When hydrocracking residuum feed, the ebullated bed process is generally operated below 850°F to avoid excessive coking of catalyst. Such an operation requires reactors of a size sufficient to hold the oil for an average time in the order of one hour to achieve substantial conversion. The carbon lay-down on the catalyst has been limited to a negligible amount, say, less than 0.01 percent of the feed. It has been considered important to maintain this limit, as excessive carbon deposited on the catalyst reduces its activity and requires that the catalyst be withdrawn from the reactor and replaced with new catalyst. Failure to maintain a proper level of catalyst activity will result in unstable reaction products which will ultimately render the process inoperable. One of the great advantages of the ebullated bed process is that it makes possible the addition and replacement of this catalyst. However, a significant cost of operating this process for the hydrocracking of hydrocarbons residuum is the replacement cost of the catalyst.
I have determined that substantial improvements can be made in the cost of operations if withdrawn catalyst is regenerated by controlled combustion of carbon lay-down. This will permit operations to take place at more severe conditions of carbon lay-down, but without the penalty of having to pay for fresh catalyst addition.
It should be noted that by increasing the reactor temperature by approximately 20°F, the required residence time of the oil in the reactor decreases by a factor of two. What has hindered the use of higher temperatures and lower residence times is the fact that the rate of coking increases by a far greater rate than the rate of hydrocracking. Consequently, substantially more coke will be deposited in a process operating at, say 900°F, than in a process operating at 850°F and producing the same conversion. The coke produced by the far larger reactor needed for the residence time requirement at the lower temperature, 850°F, will be far less than at the higher temperature. However, if the catalyst is withdrawn and coke removed, then this problem of increased coke lay-down does not result in severe penalty of providing fresh catalyst addition. Consequently use of smaller reactors at higher temperatures becomes feasible.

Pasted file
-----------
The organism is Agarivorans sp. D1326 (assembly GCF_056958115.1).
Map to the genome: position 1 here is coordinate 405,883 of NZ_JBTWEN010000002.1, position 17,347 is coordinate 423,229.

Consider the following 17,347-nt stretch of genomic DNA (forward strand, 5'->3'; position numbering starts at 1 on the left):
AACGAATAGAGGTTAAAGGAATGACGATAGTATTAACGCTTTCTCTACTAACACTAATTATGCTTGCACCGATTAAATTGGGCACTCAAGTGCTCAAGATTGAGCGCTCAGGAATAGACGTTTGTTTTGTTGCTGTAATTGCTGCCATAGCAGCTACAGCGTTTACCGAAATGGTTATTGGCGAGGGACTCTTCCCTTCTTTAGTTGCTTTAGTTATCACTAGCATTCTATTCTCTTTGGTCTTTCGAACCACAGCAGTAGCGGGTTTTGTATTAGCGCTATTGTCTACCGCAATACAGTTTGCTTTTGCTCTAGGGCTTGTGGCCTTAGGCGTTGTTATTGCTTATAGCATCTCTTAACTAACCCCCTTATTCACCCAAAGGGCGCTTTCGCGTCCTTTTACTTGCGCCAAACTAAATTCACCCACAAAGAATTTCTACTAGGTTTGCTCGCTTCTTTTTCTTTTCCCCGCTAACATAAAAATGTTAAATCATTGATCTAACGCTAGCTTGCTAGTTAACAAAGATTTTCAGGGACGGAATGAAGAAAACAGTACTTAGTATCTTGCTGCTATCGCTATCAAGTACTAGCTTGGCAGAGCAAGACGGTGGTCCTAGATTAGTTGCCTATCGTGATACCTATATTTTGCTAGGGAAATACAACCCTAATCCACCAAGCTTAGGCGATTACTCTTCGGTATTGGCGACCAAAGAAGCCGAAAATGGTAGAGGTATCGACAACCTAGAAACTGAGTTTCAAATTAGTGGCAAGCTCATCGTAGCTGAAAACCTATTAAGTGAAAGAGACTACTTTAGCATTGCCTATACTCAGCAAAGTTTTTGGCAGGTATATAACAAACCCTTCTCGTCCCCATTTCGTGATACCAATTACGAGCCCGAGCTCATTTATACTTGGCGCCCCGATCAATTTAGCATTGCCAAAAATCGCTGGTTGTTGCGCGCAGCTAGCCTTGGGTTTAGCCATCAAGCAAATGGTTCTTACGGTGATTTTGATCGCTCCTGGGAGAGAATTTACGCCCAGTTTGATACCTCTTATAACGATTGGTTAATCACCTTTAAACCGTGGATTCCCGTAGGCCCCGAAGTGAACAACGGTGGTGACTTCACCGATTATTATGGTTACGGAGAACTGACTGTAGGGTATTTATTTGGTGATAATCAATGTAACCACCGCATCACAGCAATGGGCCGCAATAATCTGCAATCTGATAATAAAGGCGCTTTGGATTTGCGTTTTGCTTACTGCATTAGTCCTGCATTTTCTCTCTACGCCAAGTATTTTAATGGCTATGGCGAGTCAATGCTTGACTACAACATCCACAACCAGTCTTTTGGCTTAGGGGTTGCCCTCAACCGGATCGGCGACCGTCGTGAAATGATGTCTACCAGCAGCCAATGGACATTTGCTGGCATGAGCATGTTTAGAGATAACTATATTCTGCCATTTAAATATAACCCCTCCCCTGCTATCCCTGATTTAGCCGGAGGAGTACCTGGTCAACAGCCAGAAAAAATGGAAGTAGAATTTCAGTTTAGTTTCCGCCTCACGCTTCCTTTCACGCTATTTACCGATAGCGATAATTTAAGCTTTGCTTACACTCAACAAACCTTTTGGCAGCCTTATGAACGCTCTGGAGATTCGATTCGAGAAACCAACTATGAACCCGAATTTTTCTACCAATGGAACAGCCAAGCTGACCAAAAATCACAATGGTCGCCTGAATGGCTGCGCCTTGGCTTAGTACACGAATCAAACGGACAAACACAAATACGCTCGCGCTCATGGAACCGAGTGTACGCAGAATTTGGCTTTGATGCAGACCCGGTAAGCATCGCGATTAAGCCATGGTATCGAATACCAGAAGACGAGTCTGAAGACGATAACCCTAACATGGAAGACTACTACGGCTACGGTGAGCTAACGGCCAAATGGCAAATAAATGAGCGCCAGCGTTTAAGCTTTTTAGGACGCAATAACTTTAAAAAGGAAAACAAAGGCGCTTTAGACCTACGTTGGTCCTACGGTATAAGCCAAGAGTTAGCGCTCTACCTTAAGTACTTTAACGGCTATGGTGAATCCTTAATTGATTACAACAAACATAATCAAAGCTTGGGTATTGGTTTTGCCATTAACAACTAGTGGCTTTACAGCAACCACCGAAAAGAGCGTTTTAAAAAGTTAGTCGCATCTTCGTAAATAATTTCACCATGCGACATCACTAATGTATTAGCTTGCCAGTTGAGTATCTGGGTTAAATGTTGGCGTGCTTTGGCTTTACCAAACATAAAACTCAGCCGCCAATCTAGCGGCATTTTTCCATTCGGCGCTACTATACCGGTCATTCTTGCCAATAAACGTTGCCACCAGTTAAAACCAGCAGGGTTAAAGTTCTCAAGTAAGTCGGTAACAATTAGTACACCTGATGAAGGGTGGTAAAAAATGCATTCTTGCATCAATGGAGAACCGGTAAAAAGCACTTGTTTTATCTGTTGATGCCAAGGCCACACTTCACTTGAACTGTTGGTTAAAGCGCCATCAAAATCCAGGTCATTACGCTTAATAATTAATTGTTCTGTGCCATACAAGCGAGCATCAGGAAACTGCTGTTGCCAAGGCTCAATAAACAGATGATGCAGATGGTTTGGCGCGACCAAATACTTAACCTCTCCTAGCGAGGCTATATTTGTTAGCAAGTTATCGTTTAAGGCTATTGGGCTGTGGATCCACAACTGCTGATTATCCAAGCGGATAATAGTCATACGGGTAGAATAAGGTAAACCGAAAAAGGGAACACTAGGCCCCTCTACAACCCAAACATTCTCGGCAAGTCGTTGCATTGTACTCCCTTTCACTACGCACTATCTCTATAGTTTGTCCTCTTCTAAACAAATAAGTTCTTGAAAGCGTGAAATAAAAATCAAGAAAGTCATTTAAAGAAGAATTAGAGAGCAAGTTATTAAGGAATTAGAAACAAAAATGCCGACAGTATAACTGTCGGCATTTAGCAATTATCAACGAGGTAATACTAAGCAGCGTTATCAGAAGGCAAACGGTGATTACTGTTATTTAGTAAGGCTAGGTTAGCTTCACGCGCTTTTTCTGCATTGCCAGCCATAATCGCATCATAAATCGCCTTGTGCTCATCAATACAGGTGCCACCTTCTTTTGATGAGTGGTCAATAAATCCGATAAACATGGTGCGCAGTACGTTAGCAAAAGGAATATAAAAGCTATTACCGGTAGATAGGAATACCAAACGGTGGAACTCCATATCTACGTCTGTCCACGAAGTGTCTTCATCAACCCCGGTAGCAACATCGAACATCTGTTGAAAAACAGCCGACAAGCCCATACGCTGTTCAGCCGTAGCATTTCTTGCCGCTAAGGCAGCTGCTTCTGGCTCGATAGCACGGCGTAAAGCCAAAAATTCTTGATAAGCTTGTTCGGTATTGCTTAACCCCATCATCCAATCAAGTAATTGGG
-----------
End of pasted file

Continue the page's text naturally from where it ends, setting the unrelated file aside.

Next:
An alternate use of this scheme would be to lower the pressure requirements of this process. To operate a process to hydrocrack residuum, say, at the level of converting 75 percent of the residuum boiling above 975°F to material boiling below 975°F, requires high pressure, generally in excess of 2000 psig, to avoid excessive deposition of carbon on the catalyst. By my invention it will be possible to lower the pressure required to say, between 300 to 1000 psig. This will result in a marked reduction of cost of equipment and power necessary to bring the feed and make-up hydrogen to reactor conditions.
A third application of my invention would be to hold the reactor conditions of residence time, temperature and pressure as in conventional operation. My invention would then be employed to obtain conversions in excess of those obtained by conventional operation.
The drawing is a schematic arrangement of the apparatus for carrying out the invention.
Under conventional processing, a residuum oil feed 10, appropriately heated to a reaction temperature of between 820°F and 850°F, together with a particulate hydrogenation catalyst at 12 is introduced at 14 with hydrogen at 16 to reactor 20. Reactor 20 is operated at a partial pressure between 2000 and 3000 psi of hydrogen. Under the conditions of this reactor 75 percent of the material boiling over 975°F is converted to material boiling below 975°F.